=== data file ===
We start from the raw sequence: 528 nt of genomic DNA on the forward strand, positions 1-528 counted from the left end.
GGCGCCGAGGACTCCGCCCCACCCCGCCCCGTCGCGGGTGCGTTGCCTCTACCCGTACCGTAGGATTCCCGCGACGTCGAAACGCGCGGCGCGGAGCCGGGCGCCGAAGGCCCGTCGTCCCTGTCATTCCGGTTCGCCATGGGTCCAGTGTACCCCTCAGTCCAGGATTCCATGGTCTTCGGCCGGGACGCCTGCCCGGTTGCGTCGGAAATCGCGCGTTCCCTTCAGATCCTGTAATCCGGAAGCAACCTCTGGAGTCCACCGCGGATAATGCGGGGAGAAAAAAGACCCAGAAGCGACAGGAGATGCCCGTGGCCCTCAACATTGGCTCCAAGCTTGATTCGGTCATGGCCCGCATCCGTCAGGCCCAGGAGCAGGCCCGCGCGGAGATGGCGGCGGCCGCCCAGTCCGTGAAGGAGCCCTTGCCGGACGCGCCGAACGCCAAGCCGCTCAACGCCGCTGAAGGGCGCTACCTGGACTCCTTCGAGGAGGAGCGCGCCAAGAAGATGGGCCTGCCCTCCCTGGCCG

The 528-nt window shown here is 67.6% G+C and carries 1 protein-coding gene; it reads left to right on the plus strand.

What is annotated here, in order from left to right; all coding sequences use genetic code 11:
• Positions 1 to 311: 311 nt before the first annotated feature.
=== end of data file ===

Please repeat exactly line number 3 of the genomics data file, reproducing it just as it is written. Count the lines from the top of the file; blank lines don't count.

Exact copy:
The 528-nt window shown here is 67.6% G+C and carries 1 protein-coding gene; it reads left to right on the plus strand.